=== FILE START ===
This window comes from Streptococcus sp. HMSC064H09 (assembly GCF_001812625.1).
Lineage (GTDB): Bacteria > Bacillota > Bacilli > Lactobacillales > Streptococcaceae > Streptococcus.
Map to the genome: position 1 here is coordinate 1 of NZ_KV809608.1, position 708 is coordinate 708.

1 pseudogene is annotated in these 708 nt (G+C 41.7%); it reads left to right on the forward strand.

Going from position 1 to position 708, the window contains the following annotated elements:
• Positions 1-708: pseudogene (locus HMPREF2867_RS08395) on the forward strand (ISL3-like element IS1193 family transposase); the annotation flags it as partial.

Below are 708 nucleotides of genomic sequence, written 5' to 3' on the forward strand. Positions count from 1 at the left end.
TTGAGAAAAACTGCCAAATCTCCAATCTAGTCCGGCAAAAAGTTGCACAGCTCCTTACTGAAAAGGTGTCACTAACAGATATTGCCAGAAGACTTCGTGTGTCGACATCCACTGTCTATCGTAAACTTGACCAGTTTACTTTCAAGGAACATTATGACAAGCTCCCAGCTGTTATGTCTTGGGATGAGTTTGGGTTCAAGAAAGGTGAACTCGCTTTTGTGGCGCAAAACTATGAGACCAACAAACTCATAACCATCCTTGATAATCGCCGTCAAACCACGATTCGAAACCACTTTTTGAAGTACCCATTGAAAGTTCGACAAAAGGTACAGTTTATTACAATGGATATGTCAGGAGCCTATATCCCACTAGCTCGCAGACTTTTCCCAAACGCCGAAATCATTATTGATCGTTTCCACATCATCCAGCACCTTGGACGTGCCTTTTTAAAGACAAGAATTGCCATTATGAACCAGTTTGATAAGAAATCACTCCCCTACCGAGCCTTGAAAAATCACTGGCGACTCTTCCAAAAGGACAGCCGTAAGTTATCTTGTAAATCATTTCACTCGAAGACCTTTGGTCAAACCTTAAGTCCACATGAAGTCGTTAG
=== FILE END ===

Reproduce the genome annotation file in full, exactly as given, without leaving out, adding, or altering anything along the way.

This window comes from Streptococcus sp. HMSC064H09 (assembly GCF_001812625.1).
Lineage (GTDB): Bacteria > Bacillota > Bacilli > Lactobacillales > Streptococcaceae > Streptococcus.
Map to the genome: position 1 here is coordinate 1 of NZ_KV809608.1, position 708 is coordinate 708.

1 pseudogene is annotated in these 708 nt (G+C 41.7%); it reads left to right on the forward strand.

Going from position 1 to position 708, the window contains the following annotated elements:
• Positions 1-708: pseudogene (locus HMPREF2867_RS08395) on the forward strand (ISL3-like element IS1193 family transposase); the annotation flags it as partial.

Below are 708 nucleotides of genomic sequence, written 5' to 3' on the forward strand. Positions count from 1 at the left end.
TTGAGAAAAACTGCCAAATCTCCAATCTAGTCCGGCAAAAAGTTGCACAGCTCCTTACTGAAAAGGTGTCACTAACAGATATTGCCAGAAGACTTCGTGTGTCGACATCCACTGTCTATCGTAAACTTGACCAGTTTACTTTCAAGGAACATTATGACAAGCTCCCAGCTGTTATGTCTTGGGATGAGTTTGGGTTCAAGAAAGGTGAACTCGCTTTTGTGGCGCAAAACTATGAGACCAACAAACTCATAACCATCCTTGATAATCGCCGTCAAACCACGATTCGAAACCACTTTTTGAAGTACCCATTGAAAGTTCGACAAAAGGTACAGTTTATTACAATGGATATGTCAGGAGCCTATATCCCACTAGCTCGCAGACTTTTCCCAAACGCCGAAATCATTATTGATCGTTTCCACATCATCCAGCACCTTGGACGTGCCTTTTTAAAGACAAGAATTGCCATTATGAACCAGTTTGATAAGAAATCACTCCCCTACCGAGCCTTGAAAAATCACTGGCGACTCTTCCAAAAGGACAGCCGTAAGTTATCTTGTAAATCATTTCACTCGAAGACCTTTGGTCAAACCTTAAGTCCACATGAAGTCGTTAG